When I first launched Joys In Teaching Tutoring Service four years ago, my primary focus was on one on one tutoring. As the sole employee and proprietor of the business, I worked countless hours researching best practices and methods of teaching material to my tutoring clients. I had a “save ’em all” mentality but I knew in order to do that, I needed to get to know my clients on a more personal level. In doing so, I created a new family of sorts. I knew what my students favorite books were, what triggered them, what made them happy, what made them sad, and what they really wanted to learn.
What I learned from those early experiences is that after a full day of school and homework, all kids really want to do is play, explore and be creative. What that meant for Joys In Teaching, and more importantly for me, was changes needed to be made to the way they learned. I began to incorporate a variety of activities that brought in their talents, creativity and interests and fused that with their academic challenges. The idea for Book Clubs (now named Literacy Club) and Reading Readiness (formerly Kindergarten Readiness) were born from these interactions with students who wanted to learn, who needed the extra push, but just didn’t want to hear it the same way they were hearing it in school.
I share this story with you because I feel that it is important to open up the conversation about the importance of enrichment programs in school, both merged with the curriculum during the regular school day, and in the after-school setting. A successful program is one that fuses engagement through enriching activities that generates a desire to learn while building on what students are learning in their school settings during the day. What that means is we extend student learning outside the core content areas, while honing in on their interests.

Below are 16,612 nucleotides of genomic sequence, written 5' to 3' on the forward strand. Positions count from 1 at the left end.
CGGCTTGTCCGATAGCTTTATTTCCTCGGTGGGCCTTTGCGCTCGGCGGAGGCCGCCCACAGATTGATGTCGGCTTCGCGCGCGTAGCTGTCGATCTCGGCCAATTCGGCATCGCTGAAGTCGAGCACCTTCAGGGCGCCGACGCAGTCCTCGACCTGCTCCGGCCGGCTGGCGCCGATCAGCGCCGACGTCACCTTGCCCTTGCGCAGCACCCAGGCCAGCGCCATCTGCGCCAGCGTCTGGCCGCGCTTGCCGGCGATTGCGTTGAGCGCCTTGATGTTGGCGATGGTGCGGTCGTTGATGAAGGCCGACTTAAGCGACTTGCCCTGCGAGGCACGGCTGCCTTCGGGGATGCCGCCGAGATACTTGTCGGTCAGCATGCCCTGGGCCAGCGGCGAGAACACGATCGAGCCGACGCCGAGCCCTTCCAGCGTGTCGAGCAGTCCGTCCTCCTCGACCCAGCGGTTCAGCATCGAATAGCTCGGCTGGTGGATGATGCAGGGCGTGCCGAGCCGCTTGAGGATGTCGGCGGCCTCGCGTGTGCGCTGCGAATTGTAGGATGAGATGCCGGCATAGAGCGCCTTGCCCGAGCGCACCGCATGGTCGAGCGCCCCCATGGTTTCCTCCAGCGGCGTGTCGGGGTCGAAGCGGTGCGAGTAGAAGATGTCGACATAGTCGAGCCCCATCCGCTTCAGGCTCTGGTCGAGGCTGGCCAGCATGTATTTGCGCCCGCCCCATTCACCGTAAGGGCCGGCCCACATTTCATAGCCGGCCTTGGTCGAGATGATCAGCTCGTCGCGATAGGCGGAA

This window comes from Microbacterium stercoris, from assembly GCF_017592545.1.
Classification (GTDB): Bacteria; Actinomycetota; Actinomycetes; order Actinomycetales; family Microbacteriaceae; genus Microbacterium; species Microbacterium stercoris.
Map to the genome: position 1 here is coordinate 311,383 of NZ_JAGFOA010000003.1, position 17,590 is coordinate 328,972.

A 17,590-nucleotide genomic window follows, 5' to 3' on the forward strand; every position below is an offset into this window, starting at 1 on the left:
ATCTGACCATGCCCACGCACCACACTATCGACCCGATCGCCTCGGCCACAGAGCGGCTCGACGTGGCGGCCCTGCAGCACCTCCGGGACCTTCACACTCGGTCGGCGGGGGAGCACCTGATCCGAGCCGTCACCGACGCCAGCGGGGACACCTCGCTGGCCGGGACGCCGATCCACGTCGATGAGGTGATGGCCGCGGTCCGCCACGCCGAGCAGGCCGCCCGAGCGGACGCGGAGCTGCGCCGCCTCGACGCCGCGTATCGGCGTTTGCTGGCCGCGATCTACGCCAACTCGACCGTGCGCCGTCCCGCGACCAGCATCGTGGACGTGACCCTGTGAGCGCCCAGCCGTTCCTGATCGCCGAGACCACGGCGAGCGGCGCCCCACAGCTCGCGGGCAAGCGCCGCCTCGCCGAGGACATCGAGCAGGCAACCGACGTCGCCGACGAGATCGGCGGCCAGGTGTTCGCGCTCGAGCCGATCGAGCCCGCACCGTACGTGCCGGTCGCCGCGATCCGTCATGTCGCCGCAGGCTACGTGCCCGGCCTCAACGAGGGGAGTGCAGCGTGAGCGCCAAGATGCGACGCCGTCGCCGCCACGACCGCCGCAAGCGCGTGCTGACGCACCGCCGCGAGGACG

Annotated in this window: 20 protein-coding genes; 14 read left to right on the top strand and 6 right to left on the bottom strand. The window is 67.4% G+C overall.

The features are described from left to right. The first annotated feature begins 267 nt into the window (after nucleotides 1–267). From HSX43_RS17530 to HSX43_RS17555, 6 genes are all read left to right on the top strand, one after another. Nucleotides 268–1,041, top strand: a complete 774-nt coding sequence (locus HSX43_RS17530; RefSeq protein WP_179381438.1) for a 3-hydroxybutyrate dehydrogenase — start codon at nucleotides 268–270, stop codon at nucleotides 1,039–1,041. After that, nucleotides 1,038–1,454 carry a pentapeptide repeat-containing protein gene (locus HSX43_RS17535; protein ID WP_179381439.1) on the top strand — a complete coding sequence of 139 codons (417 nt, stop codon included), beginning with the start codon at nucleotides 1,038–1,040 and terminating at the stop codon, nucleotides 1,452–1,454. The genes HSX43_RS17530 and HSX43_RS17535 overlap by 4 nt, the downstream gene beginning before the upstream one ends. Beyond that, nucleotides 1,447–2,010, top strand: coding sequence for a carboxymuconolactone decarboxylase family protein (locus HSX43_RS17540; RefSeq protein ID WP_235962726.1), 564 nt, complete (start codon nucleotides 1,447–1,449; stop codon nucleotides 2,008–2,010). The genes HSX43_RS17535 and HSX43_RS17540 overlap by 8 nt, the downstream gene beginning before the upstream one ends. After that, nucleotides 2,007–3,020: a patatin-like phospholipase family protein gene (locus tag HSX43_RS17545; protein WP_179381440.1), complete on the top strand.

There is much research on the correlation between academic success and involvement in enrichment programs. For example, students who play Chess have been known to benefit from increased creativity, memory and concentration in the school setting. In the same way, enrichment programs help develop a wide range of skills in a creative way. However, there are greater implications for enrichment programs than just academic success. Attendance in these programs keeps are children socially engaged and most importantly safe.
The reality for many of our Jersey City youth is that they often are in situations where they have to care for themselves, or find ways to pass the time. Access to enrichment programs helps these students build mastery, gain self confidence, but also ensures consistency when there otherwise may not have it. Enrichment programs also help struggling students experience success in the way they learn best. I am not the best mathematician, but give me a new concept in a creative way and I can grasp it faster and better than I can with a textbook and pencil. In the same light, we can speak of and “teach” social skills all day, but give students an outlet to experience what it is like to work in a cooperative, engaging group and watch them blossom!
Enrichment Programs Should:
- Be Engaging
- Supplement curriculum learning (Such as our Literacy Club )
- Develop Problem Solving Skills
- Develop confidence, hard work, and perseverance, while helping students achieve and establish goals
- Teach important social skills, encouraging collaborative efforts and conflict resolution skills
- Actively includes the families in their child’s learning progress
See what programs Joys In Teaching has to offer or learn more about how we can help develop an individualized program for your school by emailing firstname.lastname@example.org